Dominique Clayton's family filed a wrongful death lawsuit against the Oxford Police Department, the City of Oxford and former OPD officer Matthew Kinne.

The family of Dominique Clayton, the 32-year-old mother of four who was shot and killed by former Oxford police officer Matthew Kinne, filed a wrongful death lawsuit against the Oxford Police Department, the City of Oxford and Kinne on Thursday.

Clayton was killed by former OPD officer Kinne the morning of May 19, 2019, when he conducted a “welfare check” on Clayton at her home. The check resulted in Kinne killing her, shooting her one time in the head with his OPD-issued firearm. Clayton’s body was found later that afternoon by her 8-year-old son.

Kinne pleaded guilty to capital murder July 30 in New Albany for killing Clayton and was sentenced to life without the chance of parole.

“These past two years have been a painful experience because it’s not anything you expect to experience… Our family is finally getting the justice we need. It’s heartwarming, heartwrenching… You don’t know whether to be happy or sad because it’s justice for her, but she’s still not here to be with us,” Cha’nya Clayton, Dominique Clayton’s 22-year-old cousin, told Mississippi Today.

“I just want justice for my aunt, and I want my cousins to be taken care of,” Makayla Clayton, Dominique Clayton’s 14-year-old niece, said at Thursday’s press conference about the wrongful death lawsuit.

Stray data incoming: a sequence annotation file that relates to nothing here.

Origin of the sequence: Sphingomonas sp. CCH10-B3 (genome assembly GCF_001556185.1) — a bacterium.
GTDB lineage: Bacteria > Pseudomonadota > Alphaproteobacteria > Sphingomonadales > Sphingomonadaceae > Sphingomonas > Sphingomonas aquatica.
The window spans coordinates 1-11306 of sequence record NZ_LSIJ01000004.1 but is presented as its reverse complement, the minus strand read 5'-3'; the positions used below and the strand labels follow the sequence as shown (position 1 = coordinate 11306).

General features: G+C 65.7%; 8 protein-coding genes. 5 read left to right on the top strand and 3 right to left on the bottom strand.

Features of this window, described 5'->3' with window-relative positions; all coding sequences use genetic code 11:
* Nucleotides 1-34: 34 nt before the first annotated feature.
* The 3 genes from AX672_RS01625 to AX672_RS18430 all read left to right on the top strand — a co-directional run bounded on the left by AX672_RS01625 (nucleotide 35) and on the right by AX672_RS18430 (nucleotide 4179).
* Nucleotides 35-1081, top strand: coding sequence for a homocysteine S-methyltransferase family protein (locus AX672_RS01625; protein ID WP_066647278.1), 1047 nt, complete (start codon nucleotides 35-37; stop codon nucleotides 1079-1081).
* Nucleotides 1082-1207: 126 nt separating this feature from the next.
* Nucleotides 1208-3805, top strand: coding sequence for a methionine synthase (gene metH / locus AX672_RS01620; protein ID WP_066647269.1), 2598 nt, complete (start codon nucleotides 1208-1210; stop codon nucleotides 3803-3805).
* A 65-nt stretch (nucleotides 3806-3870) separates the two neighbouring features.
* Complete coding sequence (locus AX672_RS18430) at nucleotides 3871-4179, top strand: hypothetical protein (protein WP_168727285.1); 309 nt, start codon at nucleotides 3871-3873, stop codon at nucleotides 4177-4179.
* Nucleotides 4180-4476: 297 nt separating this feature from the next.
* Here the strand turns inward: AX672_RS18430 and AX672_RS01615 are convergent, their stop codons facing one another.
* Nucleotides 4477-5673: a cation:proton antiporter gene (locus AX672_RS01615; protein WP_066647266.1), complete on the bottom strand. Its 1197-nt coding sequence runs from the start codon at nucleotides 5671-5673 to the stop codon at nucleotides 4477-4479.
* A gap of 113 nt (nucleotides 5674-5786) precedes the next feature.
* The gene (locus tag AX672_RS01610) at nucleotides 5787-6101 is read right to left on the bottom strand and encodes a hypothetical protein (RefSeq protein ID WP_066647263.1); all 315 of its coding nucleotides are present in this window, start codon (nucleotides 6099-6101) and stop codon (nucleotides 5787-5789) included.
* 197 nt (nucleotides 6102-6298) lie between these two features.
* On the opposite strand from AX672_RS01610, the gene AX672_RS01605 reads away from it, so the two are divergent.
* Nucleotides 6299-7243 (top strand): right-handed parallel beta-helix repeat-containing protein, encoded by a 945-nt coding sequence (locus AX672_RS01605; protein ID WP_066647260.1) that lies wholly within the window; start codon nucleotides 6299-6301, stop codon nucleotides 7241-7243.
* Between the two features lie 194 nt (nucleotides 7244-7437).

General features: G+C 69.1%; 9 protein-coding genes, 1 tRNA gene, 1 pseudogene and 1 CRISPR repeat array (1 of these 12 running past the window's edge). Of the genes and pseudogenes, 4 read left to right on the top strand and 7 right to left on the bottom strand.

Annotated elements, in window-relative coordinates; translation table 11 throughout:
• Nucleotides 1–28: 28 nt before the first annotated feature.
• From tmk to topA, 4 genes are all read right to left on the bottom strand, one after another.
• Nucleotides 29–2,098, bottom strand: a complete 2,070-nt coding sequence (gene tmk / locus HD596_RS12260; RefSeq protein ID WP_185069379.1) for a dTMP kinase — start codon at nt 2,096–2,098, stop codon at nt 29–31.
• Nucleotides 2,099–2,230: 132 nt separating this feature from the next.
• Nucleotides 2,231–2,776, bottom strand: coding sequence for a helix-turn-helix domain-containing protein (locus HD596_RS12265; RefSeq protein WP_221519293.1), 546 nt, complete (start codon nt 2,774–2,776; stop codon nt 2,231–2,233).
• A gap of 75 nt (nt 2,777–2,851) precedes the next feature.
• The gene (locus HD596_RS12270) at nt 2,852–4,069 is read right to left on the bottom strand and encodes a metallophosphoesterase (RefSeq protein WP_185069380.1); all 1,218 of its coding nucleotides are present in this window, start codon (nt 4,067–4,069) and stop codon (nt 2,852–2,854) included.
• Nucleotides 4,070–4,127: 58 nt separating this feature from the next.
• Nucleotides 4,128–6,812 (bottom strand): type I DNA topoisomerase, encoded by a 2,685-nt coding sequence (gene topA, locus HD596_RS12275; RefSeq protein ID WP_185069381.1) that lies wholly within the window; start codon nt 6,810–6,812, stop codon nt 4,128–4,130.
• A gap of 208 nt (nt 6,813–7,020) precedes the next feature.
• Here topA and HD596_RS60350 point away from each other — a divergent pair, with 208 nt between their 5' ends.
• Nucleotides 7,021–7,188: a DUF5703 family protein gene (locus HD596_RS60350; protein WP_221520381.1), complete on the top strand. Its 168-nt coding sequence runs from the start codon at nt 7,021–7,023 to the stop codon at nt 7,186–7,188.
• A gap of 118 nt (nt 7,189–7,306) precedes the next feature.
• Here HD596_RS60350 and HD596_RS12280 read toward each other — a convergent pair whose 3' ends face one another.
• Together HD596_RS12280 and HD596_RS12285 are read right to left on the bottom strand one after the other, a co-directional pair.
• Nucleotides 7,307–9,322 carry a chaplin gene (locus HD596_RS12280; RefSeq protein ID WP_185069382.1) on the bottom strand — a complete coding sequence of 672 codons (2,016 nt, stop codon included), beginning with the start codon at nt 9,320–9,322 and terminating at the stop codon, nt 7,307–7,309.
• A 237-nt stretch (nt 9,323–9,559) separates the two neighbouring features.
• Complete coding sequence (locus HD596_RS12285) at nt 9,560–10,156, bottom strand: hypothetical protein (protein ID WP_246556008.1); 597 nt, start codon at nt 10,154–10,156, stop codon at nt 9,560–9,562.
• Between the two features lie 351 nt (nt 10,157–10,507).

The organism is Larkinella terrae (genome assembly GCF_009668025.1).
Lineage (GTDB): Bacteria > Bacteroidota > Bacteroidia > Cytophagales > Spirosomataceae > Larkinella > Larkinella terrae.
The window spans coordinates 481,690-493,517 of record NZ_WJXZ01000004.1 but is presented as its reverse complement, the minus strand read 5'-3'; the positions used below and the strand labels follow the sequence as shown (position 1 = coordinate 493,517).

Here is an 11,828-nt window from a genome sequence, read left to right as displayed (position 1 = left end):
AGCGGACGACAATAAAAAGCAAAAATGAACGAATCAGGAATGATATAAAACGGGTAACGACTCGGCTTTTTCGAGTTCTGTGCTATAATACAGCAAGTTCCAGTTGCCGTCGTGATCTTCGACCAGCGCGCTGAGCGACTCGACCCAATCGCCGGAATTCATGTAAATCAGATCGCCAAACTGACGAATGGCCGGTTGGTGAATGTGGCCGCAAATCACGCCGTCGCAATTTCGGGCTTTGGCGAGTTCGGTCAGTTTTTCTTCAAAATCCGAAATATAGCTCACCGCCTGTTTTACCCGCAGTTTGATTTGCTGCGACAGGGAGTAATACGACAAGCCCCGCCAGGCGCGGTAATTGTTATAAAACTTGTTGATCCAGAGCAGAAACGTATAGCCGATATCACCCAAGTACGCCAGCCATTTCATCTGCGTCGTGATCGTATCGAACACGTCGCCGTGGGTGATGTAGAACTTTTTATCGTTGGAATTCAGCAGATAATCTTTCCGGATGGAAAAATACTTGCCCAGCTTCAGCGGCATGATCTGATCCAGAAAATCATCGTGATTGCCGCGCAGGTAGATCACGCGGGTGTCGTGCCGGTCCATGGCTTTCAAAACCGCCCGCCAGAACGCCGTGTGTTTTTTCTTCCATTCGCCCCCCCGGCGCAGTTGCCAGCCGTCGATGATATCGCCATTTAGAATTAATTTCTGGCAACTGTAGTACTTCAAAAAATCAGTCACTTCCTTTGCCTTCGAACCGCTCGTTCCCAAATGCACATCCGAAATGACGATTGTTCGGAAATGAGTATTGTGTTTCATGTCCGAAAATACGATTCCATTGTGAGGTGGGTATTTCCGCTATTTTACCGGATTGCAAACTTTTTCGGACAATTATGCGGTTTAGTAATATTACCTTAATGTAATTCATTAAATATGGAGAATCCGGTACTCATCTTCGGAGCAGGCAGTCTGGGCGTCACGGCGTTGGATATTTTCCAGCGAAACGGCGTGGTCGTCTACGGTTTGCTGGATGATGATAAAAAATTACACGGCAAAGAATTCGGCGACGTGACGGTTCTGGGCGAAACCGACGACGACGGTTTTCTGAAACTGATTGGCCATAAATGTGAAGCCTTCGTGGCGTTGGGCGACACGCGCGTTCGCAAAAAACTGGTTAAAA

The lawsuit includes details surrounding Kinne’s previous law enforcement experience before joining OPD. Before Kinne was hired in Oxford, he was allegedly forced to resign by a previous law enforcement agency after he was identified as a person of interest in the suspicious death of his former wife, according to the lawsuit. 

It was ultimately determined that his former wife died by suicide. Kinne was not formally charged for her death, but after the law enforcement agency conducted an internal investigation, he was asked to resign or be terminated. After his resignation, he applied for a police officer position with OPD, the lawsuit said.

The lawsuit said OPD knew the circumstances around which Kinne resigned from his previous law enforcement agency.

“Despite being aware of the fact that… Kinne would likely violate the constitutional rights of another person, based upon the information included in his personnel file… (OPD) Chief (Jeff) McCutchen and the City (of Oxford) authorized the hiring of…Officer Kinne,” the lawsuit said.

Kinne was hired by OPD, remarried and had two children. During his time with OPD, he became involved in an extramarital affair with Clayton, the lawsuit said. After Kinne killed Clayton, he and another OPD officer, Diarra Gibbons, lied and told Clayton’s family she had died by suicide, the lawsuit alleges.

Gibbons is still an officer with OPD, while Kinne is now serving a life sentence for Clayton’s murder.

Clayton’s family is being represented by Carlos Moore of The Cochran Firm in Grenada and Michael Carr of the Carr Law Firm in Cleveland.

“They (Clayton’s family) have justice in the criminal courts. Now, they need justice civilly. She left four young kids,” Moore said in Thursday’s press conference about the lawsuit. “They need justice. Left without a mother. Have to fend for themselves. Any money that’s recovered in this lawsuit will go into a trust fund for these kids for when they are adults, so that they can take care of themselves.”

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Brittany Brown was Mississippi Today’s Justice Reporter, covering the state’s justice system with an eye for racial justice and inequity. Brittany formerly served as Mississippi Today's inaugural Emerging Reporters Fellow.